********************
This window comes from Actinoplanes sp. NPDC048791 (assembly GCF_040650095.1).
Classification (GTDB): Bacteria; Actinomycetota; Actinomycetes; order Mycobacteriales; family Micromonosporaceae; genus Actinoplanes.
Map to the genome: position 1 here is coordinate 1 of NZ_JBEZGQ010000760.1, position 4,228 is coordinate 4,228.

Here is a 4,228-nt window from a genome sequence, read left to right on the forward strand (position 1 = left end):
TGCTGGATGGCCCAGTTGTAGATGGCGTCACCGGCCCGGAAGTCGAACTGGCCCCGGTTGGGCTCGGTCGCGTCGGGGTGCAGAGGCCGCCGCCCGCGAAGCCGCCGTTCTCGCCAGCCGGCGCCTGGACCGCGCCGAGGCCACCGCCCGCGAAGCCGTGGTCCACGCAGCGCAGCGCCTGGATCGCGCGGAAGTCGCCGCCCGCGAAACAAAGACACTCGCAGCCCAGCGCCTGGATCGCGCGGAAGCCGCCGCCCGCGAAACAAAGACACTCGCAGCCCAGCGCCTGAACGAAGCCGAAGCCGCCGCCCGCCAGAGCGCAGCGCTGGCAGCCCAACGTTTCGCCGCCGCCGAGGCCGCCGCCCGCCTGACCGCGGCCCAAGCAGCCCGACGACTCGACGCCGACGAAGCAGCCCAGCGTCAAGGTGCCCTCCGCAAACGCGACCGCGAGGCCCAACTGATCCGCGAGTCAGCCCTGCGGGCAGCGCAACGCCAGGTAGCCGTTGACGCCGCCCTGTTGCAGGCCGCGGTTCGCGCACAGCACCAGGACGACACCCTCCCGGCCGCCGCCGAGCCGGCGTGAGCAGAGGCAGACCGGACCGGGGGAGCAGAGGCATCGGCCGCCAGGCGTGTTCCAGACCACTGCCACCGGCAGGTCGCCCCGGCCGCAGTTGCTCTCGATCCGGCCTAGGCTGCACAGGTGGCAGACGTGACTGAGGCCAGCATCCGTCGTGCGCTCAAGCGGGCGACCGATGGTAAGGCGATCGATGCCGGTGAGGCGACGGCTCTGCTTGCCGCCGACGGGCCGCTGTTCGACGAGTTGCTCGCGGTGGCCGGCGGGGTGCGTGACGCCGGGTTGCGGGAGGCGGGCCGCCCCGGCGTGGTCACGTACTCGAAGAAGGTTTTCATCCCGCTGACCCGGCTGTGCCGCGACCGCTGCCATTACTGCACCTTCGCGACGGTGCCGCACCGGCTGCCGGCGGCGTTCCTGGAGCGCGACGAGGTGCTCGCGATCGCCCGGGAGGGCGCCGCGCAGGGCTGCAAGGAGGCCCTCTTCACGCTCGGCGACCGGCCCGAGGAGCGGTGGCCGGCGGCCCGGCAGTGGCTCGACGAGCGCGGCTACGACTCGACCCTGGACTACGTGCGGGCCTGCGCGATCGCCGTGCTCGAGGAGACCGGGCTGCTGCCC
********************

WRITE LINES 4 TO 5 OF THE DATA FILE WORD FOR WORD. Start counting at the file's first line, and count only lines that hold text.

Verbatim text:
Here is a 4,228-nt window from a genome sequence, read left to right on the forward strand (position 1 = left end):
TGCTGGATGGCCCAGTTGTAGATGGCGTCACCGGCCCGGAAGTCGAACTGGCCCCGGTTGGGCTCGGTCGCGTCGGGGTGCAGAGGCCGCCGCCCGCGAAGCCGCCGTTCTCGCCAGCCGGCGCCTGGACCGCGCCGAGGCCACCGCCCGCGAAGCCGTGGTCCACGCAGCGCAGCGCCTGGATCGCGCGGAAGTCGCCGCCCGCGAAACAAAGACACTCGCAGCCCAGCGCCTGGATCGCGCGGAAGCCGCCGCCCGCGAAACAAAGACACTCGCAGCCCAGCGCCTGAACGAAGCCGAAGCCGCCGCCCGCCAGAGCGCAGCGCTGGCAGCCCAACGTTTCGCCGCCGCCGAGGCCGCCGCCCGCCTGACCGCGGCCCAAGCAGCCCGACGACTCGACGCCGACGAAGCAGCCCAGCGTCAAGGTGCCCTCCGCAAACGCGACCGCGAGGCCCAACTGATCCGCGAGTCAGCCCTGCGGGCAGCGCAACGCCAGGTAGCCGTTGACGCCGCCCTGTTGCAGGCCGCGGTTCGCGCACAGCACCAGGACGACACCCTCCCGGCCGCCGCCGAGCCGGCGTGAGCAGAGGCAGACCGGACCGGGGGAGCAGAGGCATCGGCCGCCAGGCGTGTTCCAGACCACTGCCACCGGCAGGTCGCCCCGGCCGCAGTTGCTCTCGATCCGGCCTAGGCTGCACAGGTGGCAGACGTGACTGAGGCCAGCATCCGTCGTGCGCTCAAGCGGGCGACCGATGGTAAGGCGATCGATGCCGGTGAGGCGACGGCTCTGCTTGCCGCCGACGGGCCGCTGTTCGACGAGTTGCTCGCGGTGGCCGGCGGGGTGCGTGACGCCGGGTTGCGGGAGGCGGGCCGCCCCGGCGTGGTCACGTACTCGAAGAAGGTTTTCATCCCGCTGACCCGGCTGTGCCGCGACCGCTGCCATTACTGCACCTTCGCGACGGTGCCGCACCGGCTGCCGGCGGCGTTCCTGGAGCGCGACGAGGTGCTCGCGATCGCCCGGGAGGGCGCCGCGCAGGGCTGCAAGGAGGCCCTCTTCACGCTCGGCGACCGGCCCGAGGAGCGGTGGCCGGCGGCCCGGCAGTGGCTCGACGAGCGCGGCTACGACTCGACCCTGGACTACGTGCGGGCCTGCGCGATCGCCGTGCTCGAGGAGACCGGGCTGCTGCCC